Saturday, December 1, 2012

Reflections of South Africa 12-1-12

Madela Capture Site, Howick
I have been in South Africa for just under two weeks now and am within the last few days of the second “trip of a lifetime.”  My mom will be happy to read this!  The plan was to post more often, but time has a way of slipping past and, the adage of “time flies when having fun” certainly applies here.  This will probably be my last post until I get home, but certainly not my last commentary on what I’ve experienced while here. I decided to write some reflections of South Africa, with the focus being on the Natal Province since this is where I have spent my time.  I have been told the other provinces, like other states in America have their own personalities.
The Midlands
I have been awakened each morning by the musical offering of the Hadeda and other bird life, the hoots and cooing of birds whose calls are foreign to me. Last weekend found me in a beautiful part of South Africa where I experienced the “un-expected familiar” for there were maple and pine trees mingled with spider plants and Eucalyptus trees spotting the rolling green hills of the Midlands, reminding me of the rolling hills of Vermont.  Then within an hour I was in the “bushveld” observing Zebra, Giraffe, hippos and rhinoceros in their native habitat.

I-Care with boys from the street
But it is in the people some of the greatest joys and interest have been found. I have had the privilege of interacting with a variety of people: the everyday working person, the homeless, the elderly, and the orphan. Each offering a special view into life here. A common thread through all has been a love of song and music. Regardless of language, financial status, or living situation everyone enjoyed a song from the women from America. The children were fascinated with the guitar and like a pied piper I drew a crowd as soon as the case opened; the first chord strummed. I was blessed with the sound of older voices singing Christmas carols and seeing smiles appearing on otherwise sober faces. Surprised by the influence of American music when asked to play Crosby, Steels and Nash, Eagles, Peter, Paul & Mary and other distinctly U.S. music groups.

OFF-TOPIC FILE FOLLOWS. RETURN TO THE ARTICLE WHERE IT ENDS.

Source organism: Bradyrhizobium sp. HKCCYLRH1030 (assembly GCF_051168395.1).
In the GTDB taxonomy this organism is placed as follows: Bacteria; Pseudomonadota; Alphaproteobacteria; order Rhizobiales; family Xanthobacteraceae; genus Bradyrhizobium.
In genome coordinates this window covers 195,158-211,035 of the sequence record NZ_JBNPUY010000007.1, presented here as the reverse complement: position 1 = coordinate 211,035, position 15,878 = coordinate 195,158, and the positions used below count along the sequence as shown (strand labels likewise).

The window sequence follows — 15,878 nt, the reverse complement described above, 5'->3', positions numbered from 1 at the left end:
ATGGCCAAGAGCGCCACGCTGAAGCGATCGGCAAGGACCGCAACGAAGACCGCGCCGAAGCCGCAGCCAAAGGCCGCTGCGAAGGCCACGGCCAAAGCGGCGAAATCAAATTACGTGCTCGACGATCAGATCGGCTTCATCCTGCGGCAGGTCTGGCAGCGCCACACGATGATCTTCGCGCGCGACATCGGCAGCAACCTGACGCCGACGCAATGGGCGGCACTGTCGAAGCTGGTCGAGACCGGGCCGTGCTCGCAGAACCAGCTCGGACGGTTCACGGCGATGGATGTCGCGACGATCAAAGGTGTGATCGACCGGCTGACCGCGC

Feeding the men who live at the Taxi Station
Three phrases seem to have assisted in defining this trip for me.  “Looks are deceiving” defined the first few days, the “un-expected familiar” applied to the weekend in the Midlands.  This last week has had a focus of “the appearance of things that should work.” Whenever the wind blew and the Internet went down or you had to turn a faucet handle three times to turn on the water we would say “the appearance of things that should work,” followed by “this is Africa.” As western as this country appears, I have learned it is the “appearance of things that should work,” which applies to much of life here. I can see how it could be frustrating on many levels as an American living abroad.
Leopard's spots orphanage
I’m certain I will be “chewing” over my memories for months to come, like a piece of Kudu Biltong.  I know that as I fly home to my comfortable little house in the woods of Maine the sights, sounds, faces and people will stay with me as I pray for the ministries my friends are involved with.  I will remember Violet from the Nursing Home, The men who live at the library and taxi stop, Eric & Tracy and the children from Leopard Spots orphanage, the boys and workers at I-Care, as well as all of my new friends from Life Group and One Heart International.
Market in Kwa-Mashu

I pray I return with greater patience, appreciative of the conveniences I have and not frustrated when they don’t work, as I would like. I pray I remain thankful for what I have and don’t have in my life; remembering there are those in the world who have much less.  As I was 12 years ago, I return from South Africa with a different perspective, for which I am most grateful.

No comments:

Post a Comment